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Significance of the disc damage likelihood scale objectively measured by a non-mydriatic fundus camera in preperimetric glaucoma

Overview of attention for article published in Clinical Ophthalmology, November 2015
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Title
Significance of the disc damage likelihood scale objectively measured by a non-mydriatic fundus camera in preperimetric glaucoma
Published in
Clinical Ophthalmology, November 2015
DOI 10.2147/opth.s93213
Pubmed ID
Authors

Milena Pahlitzsch, Necip Torun, Carl Erb, Jeanette Bruenner, Anna-Karina Maier, Johannes Gonnermann, Eckart Bertelmann, Matthias Klamann

Abstract

To assess the correlation between the disc damage likelihood scale (DDLS) objectively measured by a non-mydriatic fundus camera, Heidelberg Retina Tomograph 3, and optic coherence tomography in preperimetric glaucoma. One-hundred-twenty-five patients with preperimetric primary open-angle glaucoma (POAG) and pseudoexfoliation glaucoma (n=30) were included (mean age 58.9±15.9 years). All three devices graded the optic disc topography: Diagnosis 1 was defined as "outside normal limits", while Diagnosis 2 as "borderline or outside normal limits". For Diagnosis 1, a significant correlation was shown between DDLS and Moorfields regression analysis (P=0.022), and for Diagnosis 2 with glaucoma probability score analysis (P=0.024), in POAG. In pseudoexfoliation glaucoma, DDLS did not correlate significantly with Heidelberg Retina Tomograph 3 and optic coherence tomography. Regarding the area under the curve the highest predictive power was demonstrated by the objective DDLS (0.513-0.824) compared to Burk (0.239-0.343) and Mikelberg (0.093-0.270) coefficients. The DDLS showed a significant correlation to the Moorfields regression analysis in preperimetric POAG. The objective DDLS showed the highest predictive power and thus is an additive tool in diagnosing preperimetric glaucoma.

Twitter Demographics

The data shown below were collected from the profile of 1 tweeter who shared this research output. Click here to find out more about how the information was compiled.

Mendeley readers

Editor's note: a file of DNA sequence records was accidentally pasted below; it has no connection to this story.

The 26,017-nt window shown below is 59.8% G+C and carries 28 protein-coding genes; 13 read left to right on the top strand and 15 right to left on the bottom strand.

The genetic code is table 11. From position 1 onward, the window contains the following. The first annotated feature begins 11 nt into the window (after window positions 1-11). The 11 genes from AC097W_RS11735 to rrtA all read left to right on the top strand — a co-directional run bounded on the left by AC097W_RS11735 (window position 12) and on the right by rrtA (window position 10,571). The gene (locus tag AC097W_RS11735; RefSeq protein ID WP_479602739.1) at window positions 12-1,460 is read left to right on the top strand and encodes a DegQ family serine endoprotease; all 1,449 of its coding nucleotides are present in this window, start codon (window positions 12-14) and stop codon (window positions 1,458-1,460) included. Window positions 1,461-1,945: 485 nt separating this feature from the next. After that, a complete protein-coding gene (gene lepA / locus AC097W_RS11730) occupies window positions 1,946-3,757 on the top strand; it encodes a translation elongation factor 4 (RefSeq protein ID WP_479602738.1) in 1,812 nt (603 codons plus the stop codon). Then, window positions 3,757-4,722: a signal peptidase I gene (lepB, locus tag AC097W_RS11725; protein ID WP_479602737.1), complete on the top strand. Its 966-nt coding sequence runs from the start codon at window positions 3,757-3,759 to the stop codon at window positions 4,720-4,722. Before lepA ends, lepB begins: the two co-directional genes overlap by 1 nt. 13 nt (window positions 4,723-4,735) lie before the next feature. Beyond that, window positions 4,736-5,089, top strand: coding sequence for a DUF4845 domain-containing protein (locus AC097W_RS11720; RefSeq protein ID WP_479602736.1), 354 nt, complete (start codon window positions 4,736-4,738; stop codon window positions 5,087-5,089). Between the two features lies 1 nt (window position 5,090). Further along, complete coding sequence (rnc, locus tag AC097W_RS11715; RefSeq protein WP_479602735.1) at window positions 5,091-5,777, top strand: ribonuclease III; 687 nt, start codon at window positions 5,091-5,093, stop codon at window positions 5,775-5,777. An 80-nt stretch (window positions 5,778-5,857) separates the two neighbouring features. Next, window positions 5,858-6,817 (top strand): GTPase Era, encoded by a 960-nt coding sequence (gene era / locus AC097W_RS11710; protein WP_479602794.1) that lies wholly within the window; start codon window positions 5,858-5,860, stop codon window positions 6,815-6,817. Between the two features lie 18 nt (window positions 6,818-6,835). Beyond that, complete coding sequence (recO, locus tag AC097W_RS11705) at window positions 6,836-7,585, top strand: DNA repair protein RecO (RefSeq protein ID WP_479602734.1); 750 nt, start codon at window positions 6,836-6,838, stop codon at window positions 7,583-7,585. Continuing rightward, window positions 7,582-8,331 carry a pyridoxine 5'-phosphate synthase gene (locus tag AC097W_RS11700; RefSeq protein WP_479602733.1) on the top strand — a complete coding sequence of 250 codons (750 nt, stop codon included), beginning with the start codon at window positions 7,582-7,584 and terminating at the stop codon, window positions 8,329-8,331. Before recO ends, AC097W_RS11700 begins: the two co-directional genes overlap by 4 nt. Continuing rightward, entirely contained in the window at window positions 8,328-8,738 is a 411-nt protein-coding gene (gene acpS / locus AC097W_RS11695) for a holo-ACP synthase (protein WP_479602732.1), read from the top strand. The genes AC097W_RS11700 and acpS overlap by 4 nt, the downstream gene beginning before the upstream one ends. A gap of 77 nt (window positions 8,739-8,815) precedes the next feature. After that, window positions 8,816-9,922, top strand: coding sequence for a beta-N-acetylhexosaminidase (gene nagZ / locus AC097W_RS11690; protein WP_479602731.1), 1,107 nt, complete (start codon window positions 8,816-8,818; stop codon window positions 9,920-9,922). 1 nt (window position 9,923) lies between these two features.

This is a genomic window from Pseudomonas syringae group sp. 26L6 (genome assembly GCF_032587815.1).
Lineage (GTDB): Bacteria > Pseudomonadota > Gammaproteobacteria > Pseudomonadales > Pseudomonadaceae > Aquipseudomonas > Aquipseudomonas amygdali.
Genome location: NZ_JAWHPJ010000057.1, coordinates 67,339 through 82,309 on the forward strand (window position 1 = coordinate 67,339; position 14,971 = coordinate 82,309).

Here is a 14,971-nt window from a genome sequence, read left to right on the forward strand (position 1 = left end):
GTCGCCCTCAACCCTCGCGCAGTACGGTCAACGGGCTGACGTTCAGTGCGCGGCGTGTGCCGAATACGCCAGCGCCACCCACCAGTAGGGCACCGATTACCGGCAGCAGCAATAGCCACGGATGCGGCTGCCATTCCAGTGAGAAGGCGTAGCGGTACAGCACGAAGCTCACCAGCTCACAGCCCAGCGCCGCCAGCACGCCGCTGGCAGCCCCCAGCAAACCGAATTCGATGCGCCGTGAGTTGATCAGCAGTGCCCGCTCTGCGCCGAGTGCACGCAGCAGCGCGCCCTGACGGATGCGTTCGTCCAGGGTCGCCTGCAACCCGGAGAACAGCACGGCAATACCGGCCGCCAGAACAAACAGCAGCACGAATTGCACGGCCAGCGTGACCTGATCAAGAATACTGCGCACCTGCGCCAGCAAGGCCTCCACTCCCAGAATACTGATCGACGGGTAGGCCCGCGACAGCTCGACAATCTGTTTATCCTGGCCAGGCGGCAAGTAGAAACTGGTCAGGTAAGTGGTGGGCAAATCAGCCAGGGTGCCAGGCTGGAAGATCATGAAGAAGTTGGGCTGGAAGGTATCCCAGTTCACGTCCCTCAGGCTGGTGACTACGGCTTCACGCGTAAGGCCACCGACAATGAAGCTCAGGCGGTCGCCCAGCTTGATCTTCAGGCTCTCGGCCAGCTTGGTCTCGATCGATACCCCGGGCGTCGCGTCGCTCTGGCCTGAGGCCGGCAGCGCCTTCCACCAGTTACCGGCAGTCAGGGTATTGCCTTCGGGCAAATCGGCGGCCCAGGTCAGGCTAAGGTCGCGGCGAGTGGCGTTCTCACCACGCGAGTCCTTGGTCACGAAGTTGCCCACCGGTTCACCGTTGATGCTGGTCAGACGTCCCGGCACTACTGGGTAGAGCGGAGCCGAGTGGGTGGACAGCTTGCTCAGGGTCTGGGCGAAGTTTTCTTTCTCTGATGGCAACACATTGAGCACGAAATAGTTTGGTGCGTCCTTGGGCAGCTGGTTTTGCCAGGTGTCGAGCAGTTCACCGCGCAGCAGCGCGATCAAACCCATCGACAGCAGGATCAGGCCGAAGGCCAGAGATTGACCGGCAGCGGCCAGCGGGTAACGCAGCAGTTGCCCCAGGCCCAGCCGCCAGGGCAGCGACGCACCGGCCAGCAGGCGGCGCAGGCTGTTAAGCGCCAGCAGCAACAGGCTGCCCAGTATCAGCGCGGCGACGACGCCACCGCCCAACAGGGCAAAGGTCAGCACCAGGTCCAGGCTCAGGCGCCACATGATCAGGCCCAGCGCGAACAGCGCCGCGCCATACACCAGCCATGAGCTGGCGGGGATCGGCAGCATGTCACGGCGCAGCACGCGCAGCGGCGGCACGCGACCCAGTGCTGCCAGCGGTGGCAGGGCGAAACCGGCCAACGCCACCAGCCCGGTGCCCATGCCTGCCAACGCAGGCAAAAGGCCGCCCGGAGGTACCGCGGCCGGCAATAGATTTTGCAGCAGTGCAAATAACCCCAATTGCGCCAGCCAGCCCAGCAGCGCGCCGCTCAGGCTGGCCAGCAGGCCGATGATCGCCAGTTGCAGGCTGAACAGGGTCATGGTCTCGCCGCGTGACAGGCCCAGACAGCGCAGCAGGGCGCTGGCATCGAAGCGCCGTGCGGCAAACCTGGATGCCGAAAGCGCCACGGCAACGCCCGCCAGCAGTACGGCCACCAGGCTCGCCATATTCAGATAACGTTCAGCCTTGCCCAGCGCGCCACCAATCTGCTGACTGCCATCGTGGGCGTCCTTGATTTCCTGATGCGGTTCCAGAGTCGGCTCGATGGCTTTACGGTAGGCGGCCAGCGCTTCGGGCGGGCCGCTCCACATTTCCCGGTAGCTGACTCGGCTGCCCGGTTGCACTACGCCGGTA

The data shown below were compiled from readership statistics for 19 Mendeley readers of this research output. Click here to see the associated Mendeley record.

Geographical breakdown

Country Count As %
Unknown 19 100%

Demographic breakdown

Readers by professional status Count As %
Student > Master 5 26%
Student > Postgraduate 3 16%
Researcher 2 11%
Other 1 5%
Unspecified 1 5%
Other 2 11%
Unknown 5 26%
Readers by discipline Count As %
Medicine and Dentistry 8 42%
Engineering 2 11%
Computer Science 2 11%
Nursing and Health Professions 1 5%
Unspecified 1 5%
Other 0 0%
Unknown 5 26%

Attention Score in Context

This research output has an Altmetric Attention Score of 1. This is our high-level measure of the quality and quantity of online attention that it has received. This Attention Score, as well as the ranking and number of research outputs shown below, was calculated when the research output was last mentioned on 24 November 2015.
All research outputs
#17,777,370
of 22,833,393 outputs
Outputs from Clinical Ophthalmology
#2,432
of 3,188 outputs
Outputs of similar age
#191,553
of 284,455 outputs
Outputs of similar age from Clinical Ophthalmology
#57
of 73 outputs
Altmetric has tracked 22,833,393 research outputs across all sources so far. This one is in the 19th percentile – i.e., 19% of other outputs scored the same or lower than it.
So far Altmetric has tracked 3,188 research outputs from this source. They receive a mean Attention Score of 4.7. This one is in the 20th percentile – i.e., 20% of its peers scored the same or lower than it.
Older research outputs will score higher simply because they've had more time to accumulate mentions. To account for age we can compare this Altmetric Attention Score to the 284,455 tracked outputs that were published within six weeks on either side of this one in any source. This one is in the 28th percentile – i.e., 28% of its contemporaries scored the same or lower than it.
We're also able to compare this research output to 73 others from the same source and published within six weeks on either side of this one. This one is in the 17th percentile – i.e., 17% of its contemporaries scored the same or lower than it.